However, I question why you would submit 1982-D small date cents. You would need a minimum MS67RD grade to be ahead on the submission costs associated with the coins if submitted through PCGS, and may even lose money even at that grade if submitted through NGC. The most recent PCGS MS66RD example I could find sold at auction at $22 in 2020. I don't really know what the 1982 one cent transitions collection is, but wonder if it's simply the marketing scheme name for the large and small date copper (bronze) and zinc cents issued from 1982. If so, then they generally need to be MS66RD and/or MS67RD to break even or make money. These 1982 cents appear to me to be a money-pit for submission costs and a great way to lose money on your part.

    Thomas Bush Numismatics & Numismatic Photography

    In honor of the memory of Cpl. Michael E. Thompson

    image
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    rsei0120rsei0120 Posts: 127 ✭✭

    When I submit, I do it where that is the least grade accepted, that is what I did on my bulk, that way if it is not in the grade that I need, it is a $7 return fee, These are close to that grade, however it is always a crap shoot, the 1982 D's with small date, that are actually copper or bronze are the ones hard to find, out of 78 1982-d, I found 4 that match what I was looking for, when I do submit, I try to find the best of only what would most likely bring best return if I decide to sell, some are just the fact I have found one., I am still trying to understand the selling and buying, I mean I watch the auctions, I see 2 coins the same, however one will sell for $200, and another for $7,000, and not just the grade, I look and I think what makes this one worth so much more to someone. I have a 1944 dime, she is beautiful to me, I am thinking wow look how good she looks at her age, the toning is so unique she has her full bars, would she make an MS67 doubtful, but she has this look that makes you wander what she has been through. I will try and take some good pictures of the 1982, and see what you think, I am always open for advice....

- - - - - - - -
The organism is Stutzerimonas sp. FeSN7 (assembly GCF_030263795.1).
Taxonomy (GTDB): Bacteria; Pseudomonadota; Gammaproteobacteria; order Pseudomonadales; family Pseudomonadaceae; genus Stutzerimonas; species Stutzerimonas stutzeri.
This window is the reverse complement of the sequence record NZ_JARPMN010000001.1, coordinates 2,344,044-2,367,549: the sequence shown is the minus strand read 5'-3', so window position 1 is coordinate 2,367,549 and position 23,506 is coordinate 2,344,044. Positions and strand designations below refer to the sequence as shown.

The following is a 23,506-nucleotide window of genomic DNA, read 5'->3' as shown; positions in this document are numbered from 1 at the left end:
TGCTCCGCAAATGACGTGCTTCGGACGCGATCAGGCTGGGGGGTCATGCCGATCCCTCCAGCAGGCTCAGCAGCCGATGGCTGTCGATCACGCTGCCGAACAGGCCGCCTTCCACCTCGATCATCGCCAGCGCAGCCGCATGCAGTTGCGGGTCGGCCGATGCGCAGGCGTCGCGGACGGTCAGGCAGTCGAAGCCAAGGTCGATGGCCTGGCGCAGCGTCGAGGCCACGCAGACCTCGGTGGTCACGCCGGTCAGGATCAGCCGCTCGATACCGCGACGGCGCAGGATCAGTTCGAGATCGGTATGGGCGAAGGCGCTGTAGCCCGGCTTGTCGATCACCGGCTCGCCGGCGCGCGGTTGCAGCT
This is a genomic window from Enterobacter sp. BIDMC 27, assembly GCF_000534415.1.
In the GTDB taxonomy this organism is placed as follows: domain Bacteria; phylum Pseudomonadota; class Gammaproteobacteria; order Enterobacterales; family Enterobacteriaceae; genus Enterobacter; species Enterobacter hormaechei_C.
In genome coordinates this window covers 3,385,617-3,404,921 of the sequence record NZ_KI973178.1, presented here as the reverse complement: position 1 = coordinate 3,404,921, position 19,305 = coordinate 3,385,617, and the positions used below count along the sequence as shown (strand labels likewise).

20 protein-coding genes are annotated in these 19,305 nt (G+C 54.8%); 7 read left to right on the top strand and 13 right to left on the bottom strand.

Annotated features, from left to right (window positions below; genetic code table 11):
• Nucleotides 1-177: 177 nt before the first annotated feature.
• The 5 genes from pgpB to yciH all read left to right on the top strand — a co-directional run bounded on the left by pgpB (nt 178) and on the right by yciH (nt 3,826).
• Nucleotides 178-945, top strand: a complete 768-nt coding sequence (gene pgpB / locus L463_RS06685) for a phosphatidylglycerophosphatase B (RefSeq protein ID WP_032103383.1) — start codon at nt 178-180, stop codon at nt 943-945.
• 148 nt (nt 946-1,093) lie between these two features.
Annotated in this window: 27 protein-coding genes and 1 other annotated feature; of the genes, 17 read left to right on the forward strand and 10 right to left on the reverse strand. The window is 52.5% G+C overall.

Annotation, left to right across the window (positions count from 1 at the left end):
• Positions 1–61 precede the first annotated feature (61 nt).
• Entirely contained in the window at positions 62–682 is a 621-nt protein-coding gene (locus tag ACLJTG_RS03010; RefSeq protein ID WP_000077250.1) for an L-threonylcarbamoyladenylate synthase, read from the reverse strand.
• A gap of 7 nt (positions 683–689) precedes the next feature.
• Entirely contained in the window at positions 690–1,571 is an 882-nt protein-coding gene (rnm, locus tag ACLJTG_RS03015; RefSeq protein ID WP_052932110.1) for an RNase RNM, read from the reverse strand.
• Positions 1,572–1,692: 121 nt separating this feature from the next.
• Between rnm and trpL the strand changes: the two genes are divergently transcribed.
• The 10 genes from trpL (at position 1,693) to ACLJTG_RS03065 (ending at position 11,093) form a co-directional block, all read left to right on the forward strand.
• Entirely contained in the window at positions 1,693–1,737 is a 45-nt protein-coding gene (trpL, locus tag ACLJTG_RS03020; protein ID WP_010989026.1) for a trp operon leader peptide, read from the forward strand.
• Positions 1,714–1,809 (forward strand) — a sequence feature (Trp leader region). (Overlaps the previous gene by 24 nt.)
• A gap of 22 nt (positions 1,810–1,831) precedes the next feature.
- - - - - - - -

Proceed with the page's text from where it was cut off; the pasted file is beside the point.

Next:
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    TomBTomB Posts: 20,733 ✭✭✭✭✭

    If you find auctions for apparently identical coins that sell for $200 vs. $7,000 (as an example) you should link them in a question on the US Coin board and ask why there is the difference. Someone is likely to know or have a pretty good pulse on that segment of the market.

    Thomas Bush Numismatics & Numismatic Photography

    In honor of the memory of Cpl. Michael E. Thompson

    image
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    rsei0120rsei0120 Posts: 127 ✭✭

    I have and HA are not very forthcoming with answers...Now Stacks and Bowers are not too bad at answering, and NGC is interested in our 1982....lol, However so say the 1964 MS63 in 2003 Sold at Auction for $2,588, however shouldn't you be able to sell your MS64 for that much at least now?.maybe a little more, it is still the same rare coin, all I see is value dropped to sometimes $24..it seams that not always a good investment, when they drop in price drastically, that is something wrong with that picture, it would be like in 2003 your house appraised at $200,000 so then in 2022 your neighbors house appraised at $550,000, so should your house only stay at $200,000 or should it not at least appraise higher.. But again just like buying a good horse, it is only worth as much as someone is willing to pay for it. What is your opinion on all this...I am curious...and Thank you so very much for answering

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    TomBTomB Posts: 20,733 ✭✭✭✭✭

    @rsei0120 said: